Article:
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International Leadership Interview: Knut Revling, Co-Founder & Managing Partner, Management Alignment Partners (MAP)

Knut Revling

AmCham International Leadership Series

Knut Revling co-founded Management Alignment Partners (MAP) with Derek Leebaert in 2003-2004 to address a gap in the consulting industry – a lack of firms that focus on strategic alignment and strategy implementation.

MAP has since expanded to twenty-one cities around the world, building an enviable global client base in the process.  Along the way, Revling gained extensive insight into what it takes to advise and lead in dynamic international settings, insight he shared with AmCham in the latest edition of our International Leadership Interview Series.

Where did you start? Give us a brief description of your path to where you are now, particularly in terms of international experience.

We started Management Alignment Partners some fifteen years ago. We began by looking at the international marketplace for consulting and trying to find gaps in that marketplace.

At that time, I had already been working twenty years in the consulting business and knew I couldn’t just start another copy of other management consulting firms. If you’re doing the exact same thing as someone else, then you’re already redundant.

In sum, if you want to start something new, you have to be special. You have to be different.

So, what we did is we looked at the major consulting companies in the strategic area, companies like McKinsey, Boston Consulting, and Bain. They’re all over the world and they do a great job. And then we looked at executive search companies like Spencer Stuart, Russel Reynolds, and Korn Ferry, and we saw that they were doing a great job operating globally as well.

By studying these industries from both sides very carefully, we found out that there is nothing in between them – no firms in between strategy and executive search.

Therefore, we did something that is fundamentally different than strategy formulation. We focused on the implementation of strategy. The alignment of the strategies you get from a management consulting firm like Bain with the executives you’ve hired from working with a company like Korn Ferry.

So, that was how we started, and why we originally called the company Management Assessment Partners. The problem with assessment though, is that the word is quite broad – it could mean anything, really.

That led to some discussion over the years between the American and German partners over naming the company assessment or alignment, and it eventually became a big debate! So finally, we decided to call it alignment because aligning executives to strategy is at the core of what we do.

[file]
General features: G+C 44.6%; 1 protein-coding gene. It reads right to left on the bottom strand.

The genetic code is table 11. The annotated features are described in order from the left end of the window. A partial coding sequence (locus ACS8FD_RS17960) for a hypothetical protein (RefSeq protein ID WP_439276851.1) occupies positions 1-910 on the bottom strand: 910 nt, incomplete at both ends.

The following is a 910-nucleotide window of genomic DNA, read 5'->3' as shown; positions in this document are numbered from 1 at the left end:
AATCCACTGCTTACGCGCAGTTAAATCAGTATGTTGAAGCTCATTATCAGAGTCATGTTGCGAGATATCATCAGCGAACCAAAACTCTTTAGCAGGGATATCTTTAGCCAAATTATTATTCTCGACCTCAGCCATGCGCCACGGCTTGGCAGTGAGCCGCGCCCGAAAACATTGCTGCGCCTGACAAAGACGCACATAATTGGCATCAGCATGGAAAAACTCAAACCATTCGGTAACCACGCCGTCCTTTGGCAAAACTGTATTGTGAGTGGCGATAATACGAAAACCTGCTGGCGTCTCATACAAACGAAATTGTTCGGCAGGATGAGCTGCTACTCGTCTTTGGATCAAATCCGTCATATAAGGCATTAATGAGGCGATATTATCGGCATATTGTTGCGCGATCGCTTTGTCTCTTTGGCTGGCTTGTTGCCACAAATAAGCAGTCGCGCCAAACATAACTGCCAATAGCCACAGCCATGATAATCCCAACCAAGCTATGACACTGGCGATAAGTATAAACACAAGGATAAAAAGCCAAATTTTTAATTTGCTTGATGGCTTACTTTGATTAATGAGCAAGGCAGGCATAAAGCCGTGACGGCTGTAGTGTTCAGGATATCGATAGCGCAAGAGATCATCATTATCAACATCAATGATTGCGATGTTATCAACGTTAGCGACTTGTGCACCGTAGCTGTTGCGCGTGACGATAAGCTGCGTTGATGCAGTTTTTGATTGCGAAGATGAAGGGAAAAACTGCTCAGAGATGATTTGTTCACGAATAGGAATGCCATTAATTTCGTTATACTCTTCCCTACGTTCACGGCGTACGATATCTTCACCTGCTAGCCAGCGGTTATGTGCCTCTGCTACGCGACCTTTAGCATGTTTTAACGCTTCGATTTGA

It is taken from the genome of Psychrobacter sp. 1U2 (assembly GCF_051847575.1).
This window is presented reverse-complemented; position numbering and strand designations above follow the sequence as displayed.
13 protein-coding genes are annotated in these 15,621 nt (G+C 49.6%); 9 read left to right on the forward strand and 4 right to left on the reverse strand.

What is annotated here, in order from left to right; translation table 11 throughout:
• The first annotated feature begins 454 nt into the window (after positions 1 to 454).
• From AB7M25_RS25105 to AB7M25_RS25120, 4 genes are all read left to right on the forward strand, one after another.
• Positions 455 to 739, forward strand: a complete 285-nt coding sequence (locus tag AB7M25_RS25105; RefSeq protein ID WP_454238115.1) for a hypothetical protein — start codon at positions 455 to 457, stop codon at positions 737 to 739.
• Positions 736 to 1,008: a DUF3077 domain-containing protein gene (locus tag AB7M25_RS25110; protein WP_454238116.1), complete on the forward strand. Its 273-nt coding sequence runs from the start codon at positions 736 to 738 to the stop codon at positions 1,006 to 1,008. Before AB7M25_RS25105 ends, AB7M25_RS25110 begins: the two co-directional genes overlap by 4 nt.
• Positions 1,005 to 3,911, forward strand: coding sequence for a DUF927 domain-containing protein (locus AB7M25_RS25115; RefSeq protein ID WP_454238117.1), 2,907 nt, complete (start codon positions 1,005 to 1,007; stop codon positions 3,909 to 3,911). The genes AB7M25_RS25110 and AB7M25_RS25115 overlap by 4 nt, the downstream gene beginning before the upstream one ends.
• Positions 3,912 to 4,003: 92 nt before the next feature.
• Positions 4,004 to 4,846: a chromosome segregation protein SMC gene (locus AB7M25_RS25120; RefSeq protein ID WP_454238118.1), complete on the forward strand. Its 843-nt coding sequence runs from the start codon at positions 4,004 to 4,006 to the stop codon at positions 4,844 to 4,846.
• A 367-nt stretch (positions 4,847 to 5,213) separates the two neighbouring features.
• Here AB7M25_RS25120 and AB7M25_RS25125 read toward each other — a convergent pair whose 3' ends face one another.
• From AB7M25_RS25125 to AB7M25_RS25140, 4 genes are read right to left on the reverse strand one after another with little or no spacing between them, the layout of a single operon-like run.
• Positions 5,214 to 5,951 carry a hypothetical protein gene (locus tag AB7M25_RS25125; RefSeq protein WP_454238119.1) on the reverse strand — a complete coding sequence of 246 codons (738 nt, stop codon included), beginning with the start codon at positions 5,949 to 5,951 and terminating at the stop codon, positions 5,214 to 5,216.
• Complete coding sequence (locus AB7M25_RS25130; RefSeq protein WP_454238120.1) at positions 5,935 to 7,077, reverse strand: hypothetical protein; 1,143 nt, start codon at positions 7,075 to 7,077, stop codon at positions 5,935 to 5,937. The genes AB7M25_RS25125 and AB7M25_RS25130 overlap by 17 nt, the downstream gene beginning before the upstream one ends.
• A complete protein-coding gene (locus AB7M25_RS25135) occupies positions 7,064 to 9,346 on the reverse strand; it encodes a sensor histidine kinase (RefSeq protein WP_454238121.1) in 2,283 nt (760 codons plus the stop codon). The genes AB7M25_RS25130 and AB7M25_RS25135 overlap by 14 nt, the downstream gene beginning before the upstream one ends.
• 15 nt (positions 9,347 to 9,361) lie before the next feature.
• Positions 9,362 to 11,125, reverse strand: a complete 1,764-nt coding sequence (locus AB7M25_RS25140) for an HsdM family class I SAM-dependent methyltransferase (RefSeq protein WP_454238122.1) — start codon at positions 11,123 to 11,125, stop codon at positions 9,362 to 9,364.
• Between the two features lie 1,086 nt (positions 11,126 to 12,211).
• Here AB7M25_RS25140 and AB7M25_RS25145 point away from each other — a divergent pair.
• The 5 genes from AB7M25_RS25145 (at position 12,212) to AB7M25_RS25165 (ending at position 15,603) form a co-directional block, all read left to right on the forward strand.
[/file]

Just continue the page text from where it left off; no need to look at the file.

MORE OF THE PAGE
That debate underlined the fact that we didn’t want this to be a typical Norwegian or American or German company – we wanted to be an international company.

It was critical to our approach to develop a broad perspective and cultivate a diversity of ideas. We knew that if we had an assignment, we didn’t want to have ten Norwegian consultants or ten American consultants, we wanted to have partners from all over the world who could contribute unique perspectives and optimize our analyses for each and every client.

As a leader, how did you build that global presence? What challenges have you had to overcome in terms of expanding internationally?

I worked for Ward Howell International, which was one of the largest executive search firms out of New York at that time, in addition to Korn Ferry’s predecessor and for six years as a partner for AT Kearney. All in all, when you work so many years in international consulting firms, you develop a global network, and you really find out what is important to management.

For me, the vital part in expanding our company and recruiting new consultants was finding people that had the same commitment to quality and ethics that I had. Our approach was to find consultants that I knew from the past that lived up to these standards, and that had the personal profile we wanted. These things were much more important than finding someone who was from one country or another.

The guiding question was always, “Who fits in and who brings something to future clients?”

“It was critical to our approach to develop a broad perspective and cultivate a diversity of ideas. We knew that if we had an assignment, we didn’t want to have ten Norwegian consultants or ten American consultants, we wanted to have partners from all over the world who could contribute unique perspectives and optimize our analyses for each and every client.”

With seven different nationalities represented among your consultants, how do you as a leader build team morale, foster creativity, and overcome cultural differences between staff members? 

It’s something that also boils down to team chemistry. If you want to work together with people, there are things you have to respect. There are certain rules here and there and certain commitments from the client that you have accept. You have to understand people, respect them, and collaborate with them.